Patients and HVs performed the task with similar accuracy (p=0.84). However, the finger coordination differed for the dual tasks with PD having worse performance than HV, especially for the Coupled task (F=8.65, p=0.04). L-DOPA improved finger coordination for the Individuated task (F=14.2, p=0.01). Visual cueing did not influence motor performance (p=0.09). The brain activation showed significant main effects but no interaction. The right cerebellar lobule VI was less active in PD compared to HV (main effect of Group, Fig.2A, yellow); more active during the Coupled compared to Individuated task (main effect of Task, Fig.2A, red); and more active during ON compared to OFF (main effect of Medication, Fig.2B). Patients ON medication had also greater activation in the bilateral occipital cortex and the right globus pallidum. The right cerebellar lobule VI was defined as volume of interest, seeding the functional connectivity analysis. This showed a main effect of Group, and interactions Group x Cueing and Medication x Cueing (Fig.3A-D). Main effect of Group: PD, compared to HV, had decreased connectivity in a network involving the right intraparietal sulcus and the right putamen (Fig.3A). Main effect of Cueing: V+ compared to V- showed an increase in connectivity in a network involving the left medial primary visual cortex. Interaction Group x Cueing: decreased connectivity in PD during V+ compared to V-, while the opposite was observed in HV, in a network involving the bilateral associative visual cortex and the left geniculate nucleus (Fig.3B). In PD, dopaminergic medication affected cerebellar connectivity, showing the following effects: Main effect of Medication: decreased connectivity in ON compared to OFF in a network involving temporal and parietal areas (Fig.3C); interaction Medication x Cueing: patients showed increased connecitivty during V+ versus V- during ON (while the opposite was observed during OFF) in a network involving the left visual cortex and the right globus pallidum (Fig.3D).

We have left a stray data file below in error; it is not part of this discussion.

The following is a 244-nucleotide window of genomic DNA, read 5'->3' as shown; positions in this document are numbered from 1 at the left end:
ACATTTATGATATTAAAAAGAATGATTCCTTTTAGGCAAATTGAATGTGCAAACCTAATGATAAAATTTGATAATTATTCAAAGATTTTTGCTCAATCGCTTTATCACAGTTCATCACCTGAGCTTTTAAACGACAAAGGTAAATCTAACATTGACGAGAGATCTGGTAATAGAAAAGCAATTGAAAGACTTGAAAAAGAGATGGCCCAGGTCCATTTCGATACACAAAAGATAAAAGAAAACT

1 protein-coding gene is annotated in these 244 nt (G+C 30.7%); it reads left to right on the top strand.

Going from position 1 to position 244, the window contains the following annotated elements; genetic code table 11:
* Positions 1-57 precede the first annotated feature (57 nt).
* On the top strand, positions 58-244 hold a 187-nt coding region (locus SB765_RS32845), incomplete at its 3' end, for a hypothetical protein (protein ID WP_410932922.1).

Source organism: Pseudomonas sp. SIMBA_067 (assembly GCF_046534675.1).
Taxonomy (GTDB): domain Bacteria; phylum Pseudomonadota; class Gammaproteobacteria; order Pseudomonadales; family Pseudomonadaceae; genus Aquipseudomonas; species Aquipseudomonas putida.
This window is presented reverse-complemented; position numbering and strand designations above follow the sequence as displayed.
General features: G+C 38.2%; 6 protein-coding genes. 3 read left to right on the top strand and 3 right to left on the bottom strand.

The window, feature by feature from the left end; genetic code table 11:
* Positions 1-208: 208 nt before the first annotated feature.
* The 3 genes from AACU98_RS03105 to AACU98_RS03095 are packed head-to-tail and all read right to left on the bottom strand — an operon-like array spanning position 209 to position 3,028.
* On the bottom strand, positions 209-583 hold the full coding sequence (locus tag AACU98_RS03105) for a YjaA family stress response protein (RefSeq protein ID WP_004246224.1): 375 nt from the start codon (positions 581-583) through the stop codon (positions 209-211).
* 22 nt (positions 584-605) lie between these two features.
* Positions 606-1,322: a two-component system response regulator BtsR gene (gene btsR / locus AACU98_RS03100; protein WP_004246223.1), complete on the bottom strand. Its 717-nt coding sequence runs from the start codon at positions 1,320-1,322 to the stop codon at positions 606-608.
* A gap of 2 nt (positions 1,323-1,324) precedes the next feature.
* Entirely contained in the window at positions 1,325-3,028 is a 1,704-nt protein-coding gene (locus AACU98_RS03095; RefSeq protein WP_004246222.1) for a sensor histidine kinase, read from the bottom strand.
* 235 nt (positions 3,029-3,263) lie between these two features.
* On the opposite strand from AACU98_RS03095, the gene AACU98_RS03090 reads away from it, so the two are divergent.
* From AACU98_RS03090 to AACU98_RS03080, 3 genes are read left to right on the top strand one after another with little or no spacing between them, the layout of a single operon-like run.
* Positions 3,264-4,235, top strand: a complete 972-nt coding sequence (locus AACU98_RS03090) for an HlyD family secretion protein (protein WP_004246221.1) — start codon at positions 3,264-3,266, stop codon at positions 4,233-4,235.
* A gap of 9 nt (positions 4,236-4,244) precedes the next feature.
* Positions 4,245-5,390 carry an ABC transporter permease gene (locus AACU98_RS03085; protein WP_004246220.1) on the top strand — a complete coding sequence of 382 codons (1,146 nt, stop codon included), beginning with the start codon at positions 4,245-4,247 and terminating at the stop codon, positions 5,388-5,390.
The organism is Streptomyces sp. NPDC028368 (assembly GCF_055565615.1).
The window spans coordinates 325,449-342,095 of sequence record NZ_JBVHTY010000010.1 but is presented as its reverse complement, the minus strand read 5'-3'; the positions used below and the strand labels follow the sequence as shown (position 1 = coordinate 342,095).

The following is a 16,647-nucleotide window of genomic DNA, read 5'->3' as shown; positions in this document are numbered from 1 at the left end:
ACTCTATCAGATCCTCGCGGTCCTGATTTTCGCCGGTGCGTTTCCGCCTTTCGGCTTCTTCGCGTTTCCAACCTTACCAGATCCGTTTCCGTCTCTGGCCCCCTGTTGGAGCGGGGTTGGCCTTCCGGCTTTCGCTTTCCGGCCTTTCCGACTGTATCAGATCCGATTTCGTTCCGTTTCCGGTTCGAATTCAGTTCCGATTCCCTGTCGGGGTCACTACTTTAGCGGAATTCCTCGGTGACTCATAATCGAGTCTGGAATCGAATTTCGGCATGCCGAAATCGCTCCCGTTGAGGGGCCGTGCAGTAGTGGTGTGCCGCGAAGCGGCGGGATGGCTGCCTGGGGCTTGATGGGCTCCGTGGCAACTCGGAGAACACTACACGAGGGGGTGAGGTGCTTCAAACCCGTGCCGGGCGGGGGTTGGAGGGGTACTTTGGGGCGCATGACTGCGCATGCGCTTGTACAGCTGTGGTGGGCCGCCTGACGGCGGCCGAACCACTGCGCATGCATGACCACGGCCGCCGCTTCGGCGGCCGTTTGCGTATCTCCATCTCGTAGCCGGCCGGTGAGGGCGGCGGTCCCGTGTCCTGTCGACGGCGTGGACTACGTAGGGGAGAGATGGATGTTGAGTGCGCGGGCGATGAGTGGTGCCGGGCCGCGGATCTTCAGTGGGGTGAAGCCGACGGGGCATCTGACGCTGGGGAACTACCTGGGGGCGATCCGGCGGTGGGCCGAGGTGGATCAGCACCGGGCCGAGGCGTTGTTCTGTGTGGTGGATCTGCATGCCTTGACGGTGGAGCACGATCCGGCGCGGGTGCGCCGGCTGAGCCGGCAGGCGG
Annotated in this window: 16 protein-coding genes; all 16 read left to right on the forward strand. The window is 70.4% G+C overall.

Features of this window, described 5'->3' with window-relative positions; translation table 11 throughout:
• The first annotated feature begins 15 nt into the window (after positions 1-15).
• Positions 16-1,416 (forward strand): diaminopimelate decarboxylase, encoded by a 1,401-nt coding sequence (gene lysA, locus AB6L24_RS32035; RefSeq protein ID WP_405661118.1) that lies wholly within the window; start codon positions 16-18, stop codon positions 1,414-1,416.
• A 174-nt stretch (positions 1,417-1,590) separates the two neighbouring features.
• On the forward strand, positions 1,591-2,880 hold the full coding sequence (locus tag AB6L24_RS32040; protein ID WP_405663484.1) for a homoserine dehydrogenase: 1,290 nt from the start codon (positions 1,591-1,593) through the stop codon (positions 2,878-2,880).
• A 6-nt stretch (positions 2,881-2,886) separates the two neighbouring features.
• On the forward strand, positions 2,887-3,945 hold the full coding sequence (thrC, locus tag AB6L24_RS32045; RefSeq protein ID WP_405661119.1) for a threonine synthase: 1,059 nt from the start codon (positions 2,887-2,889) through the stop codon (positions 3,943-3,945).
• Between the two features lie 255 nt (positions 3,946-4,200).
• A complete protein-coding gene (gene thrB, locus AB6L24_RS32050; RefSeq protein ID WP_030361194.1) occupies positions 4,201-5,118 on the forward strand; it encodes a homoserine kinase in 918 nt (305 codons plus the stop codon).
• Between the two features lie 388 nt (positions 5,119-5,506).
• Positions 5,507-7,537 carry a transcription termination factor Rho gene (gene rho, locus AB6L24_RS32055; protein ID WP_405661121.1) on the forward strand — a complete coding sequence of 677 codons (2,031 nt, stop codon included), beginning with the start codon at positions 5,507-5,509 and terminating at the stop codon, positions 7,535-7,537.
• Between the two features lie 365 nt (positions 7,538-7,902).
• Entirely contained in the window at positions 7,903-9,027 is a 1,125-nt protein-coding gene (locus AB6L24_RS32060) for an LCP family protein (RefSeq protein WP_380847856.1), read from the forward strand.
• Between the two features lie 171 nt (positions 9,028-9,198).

Difficulties to perform dual motor tasks involving visuomotor integration are associated with cerebellar dysfunction, and abnormal connectivity with the thalamo-occipital network. Dopaminergic treatment improves striatal involvement and increases its communication with the cerebellum and visual cortical areas, without affecting cortical motor areas. Recent studies showed that the cerebellum can influence dopaminergic striatal activity.9 Our study shows that, in the presence of dopamine, the cerebellum can improve pallidal involvement during symptomatic dual tasks.


We showed that cerebello-striatal network interactions play a role in symptomatic dual tasks in PD. Our data suggest that altered communication between the cerebellum and the striatum in PD has an effect on cerebellar-striatal loop without involving cortical motor areas.


This work was supported by the NINDS Intramural Research Program.


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Figure 1: Task. Top (A and B): Task were “individuated” where right Index finger followed the red trace while right Middle Finger kept a constant value over the green line. Bottom (C and D) fingers were “coupled”, both following the red trace. Motor planning was manipulated by the visual cueing: Left (A and C): the trace scrolled from right to left on the screen 3.5 s (V+), Right (B and D) only 150 ms ahead were seen (V-).

Figure 2: Activation analysis. A. Main effect of Group (yellow, Z score=4.69) and main effect of Task (red , Z score=5.26) in the right cerebellum (p<0.05 FDR correction over the whole brain). B. Main effect of medication in the right globus pallidum (ON>OFF, Z score = 3.94, p<0.001 uncorrected at the level of the whole brain; p<0.05 with FDR correction at the cluster level).

Figure 3: Cerebellar connectivity analysis (p<0.001 uncorrected at the level of the whole brain; p<0.05 with FDR correction at the cluster level). A. Main effect of Group focused on the cluster located in the dorsal posterior putamen (Z score=3.98). B. Interaction Group x Cueing focused on the cluster located on the left cerebellum/visual cortex (Z score=4.02) and the left geniculate nucleus (Z score=3.39). C. Main effect of Medication focused on the cluster located in the left middle temporal gyrus (Z score=4.10). D. Interaction Medication x Cueing focused on the medial visual cortex (Z score=3.94) and the right pallidum (Z score=3.28).

Proc. Intl. Soc. Mag. Reson. Med. 26 (2018)